Fighting continues across Iraq, civilians continue to pay the price
Violence continued to rage across Iraq this week as fighting between insurgents and U.S. forces intensified. Three days of U.S. air strikes in Falluja have killed at least twelve civilians. In northern Iraq U.S. troops have killed at least twenty seven Iraqis. Fighting in Sadr city and other places have lead to the deaths of 16 U.S. troops this week. Meanwhile, kidnappings continue to be used as a tactic by the insurgency, as gunmen abducted the U.S.-appointed deputy governor of Anbar province on Wednesday and in Bahgdad, two Italian women working for a humanitarian group have been kidnapped.
U.S. Troop casualties hit 1,000 dead
This week the number of U.S. soldiers killed in Iraq topped 1,000, a fact much reported on in the mainstream press. While the White House attempts to spin the story to minimize any political fallout, more and more family members of U.S. soldiers are speaking out aginst the occupation of Iraq. Less reported than the number of U.S. dead has been the number of Iraqis killed since the occupation/insurrection started eighteen months ago. In his article ‘Despair Over the Forgotten Victims of Iraq War‘, Patrick Cockburn writes from Bahgdad about Iraqi responses to the mounting death toll. Exact numbers for the number of Iraqis killed are not available but a recent article from the Associated Press suggests that there could be 10,000 deaths in the Bahgdad area alone.
Al Jezeera ban extended by Iraq Interim Government
Iraqi security officers stormed al-Jazeera’s Baghdad offices this weekend after the US-backed interim government banned the Arabic television station from broadcasting in the country. The decision to shut down Al-Jazeera indefinately in Iraq was made by prime minister, Ayad Allawi, apparently due to their failure to support the US occupation. The International Press Institute denounced the ban as a “setback for Iraqi democracy”. Al-Jazeera reporter Abd al-Adhim Muhammad defended the news stations’ Bahgdad office from government charges that they present a “false image” of the Iraqi people, “We have been doing what any TV station would do if they were in our shoes.” “Iraqi officials want neutral coverage from their point of view. They blame us for not presenting the after-Saddam era achievements. But when we ask them what their achievements are, we do not get clear answers.”
Najaf: the aftermath – News and commentary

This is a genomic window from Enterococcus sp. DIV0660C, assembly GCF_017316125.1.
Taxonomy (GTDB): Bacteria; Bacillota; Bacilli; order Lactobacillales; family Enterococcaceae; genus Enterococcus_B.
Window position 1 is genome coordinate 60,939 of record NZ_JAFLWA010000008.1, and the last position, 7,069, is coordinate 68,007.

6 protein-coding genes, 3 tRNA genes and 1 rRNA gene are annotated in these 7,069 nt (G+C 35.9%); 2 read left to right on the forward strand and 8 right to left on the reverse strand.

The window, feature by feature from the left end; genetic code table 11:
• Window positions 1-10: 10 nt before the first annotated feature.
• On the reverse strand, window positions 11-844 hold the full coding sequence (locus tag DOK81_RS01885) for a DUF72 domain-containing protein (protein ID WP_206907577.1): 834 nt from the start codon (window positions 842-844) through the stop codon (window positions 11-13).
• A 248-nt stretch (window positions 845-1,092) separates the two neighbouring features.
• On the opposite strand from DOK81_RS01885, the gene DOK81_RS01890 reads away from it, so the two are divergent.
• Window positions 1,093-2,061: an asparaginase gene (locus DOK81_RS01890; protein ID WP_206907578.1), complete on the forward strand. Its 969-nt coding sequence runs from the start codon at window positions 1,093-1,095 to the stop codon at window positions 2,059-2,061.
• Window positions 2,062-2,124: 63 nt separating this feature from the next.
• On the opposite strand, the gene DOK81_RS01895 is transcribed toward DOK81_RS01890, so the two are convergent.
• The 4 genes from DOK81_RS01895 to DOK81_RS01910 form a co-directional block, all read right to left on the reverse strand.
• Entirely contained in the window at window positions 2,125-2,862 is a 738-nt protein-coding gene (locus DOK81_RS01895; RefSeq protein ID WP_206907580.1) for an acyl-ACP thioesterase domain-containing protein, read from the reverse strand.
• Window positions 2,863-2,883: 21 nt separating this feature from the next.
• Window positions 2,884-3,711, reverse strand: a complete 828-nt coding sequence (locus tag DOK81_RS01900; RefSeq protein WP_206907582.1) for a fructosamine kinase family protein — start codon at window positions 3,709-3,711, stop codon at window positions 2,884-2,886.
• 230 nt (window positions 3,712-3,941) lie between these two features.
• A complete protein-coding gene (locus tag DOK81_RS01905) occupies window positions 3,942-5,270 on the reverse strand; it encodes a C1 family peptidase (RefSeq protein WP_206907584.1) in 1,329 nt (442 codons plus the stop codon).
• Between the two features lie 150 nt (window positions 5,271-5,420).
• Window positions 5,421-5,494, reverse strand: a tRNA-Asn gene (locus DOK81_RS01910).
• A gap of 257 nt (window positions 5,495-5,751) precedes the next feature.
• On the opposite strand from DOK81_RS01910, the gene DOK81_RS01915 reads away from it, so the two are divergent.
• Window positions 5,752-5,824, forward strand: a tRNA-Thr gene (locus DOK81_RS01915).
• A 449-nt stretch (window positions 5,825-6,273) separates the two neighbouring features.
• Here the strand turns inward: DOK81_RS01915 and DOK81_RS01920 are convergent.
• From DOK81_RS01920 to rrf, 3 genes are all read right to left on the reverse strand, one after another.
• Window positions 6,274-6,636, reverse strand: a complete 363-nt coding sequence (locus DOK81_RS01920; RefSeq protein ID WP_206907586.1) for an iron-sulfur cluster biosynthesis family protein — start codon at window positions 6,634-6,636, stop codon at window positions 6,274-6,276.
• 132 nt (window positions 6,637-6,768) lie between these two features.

A week ago fighting in the southern Iraqi holy city of Najaf came to an end after a cease-fire was brokered. Government officials have started to calculate the cost of the destruction caused by three weeks of fighting between U.S. forces and the Mehdi Army. The Ministry of Health coordinator in Najaf has put that the total number killed at 570 with 785 injured. Government officials stated that a total of 72 shops, 50 hotels, 90 homes, three schools and dozens of cars were destroyed in the fighting, including irreparable destruction of the historic old part of the city. Important government offices have also suffered extensive damage, including to hospitals, police stations, and power and water supplies. As bad as these figures may seem, they may only be a taste of things to come according to an analysis of the Najaf ceasefire by Milan Rai titled ‘Truce Or Trap?’ at ElectronicIraq.net.
Halliburton may lose logistics contract in Iraq
According to Halliburton Watch, the U.S. military recommended the termination of Halliburton’s Iraq logistics contract due to numerous reports of fraud and mismanagement. The military called for splitting up the contract so that companies other than Halliburton are in control. The Iraq war has seen an unprecedented level of military logistical services performed by private companies rather than military or governmental entities. This drive to privatize the military was accelerated by Dick Cheney in 1992 while he was secretary of defense. Seeing as Cheney was the former CEO of Halliburton, it was no suprise when Halliburton was awarded contracts by the Bush/Cheneyto administration to take over logistical services for the Iraq occupation. The recent army move to take logistical contracts away from Halliburton is one of many rebukes of Cheney’s privatization policy. According to Halliburto Watch: “the Pentagon recently fired Halliburton from an Iraqi gasoline importation contract and assigned it to an office within the Pentagon. The result was a 50 percent reduction in gasoline prices charged to the U.S. taxpayer. Moreover, Halliburton pays truck drivers $80,000 per year to haul supplies around Iraq, but soldiers once did that work for one-third of that salary, suggesting the cost to U.S. taxpayers has skyrocketed because of Cheney’s 1992 privatization.”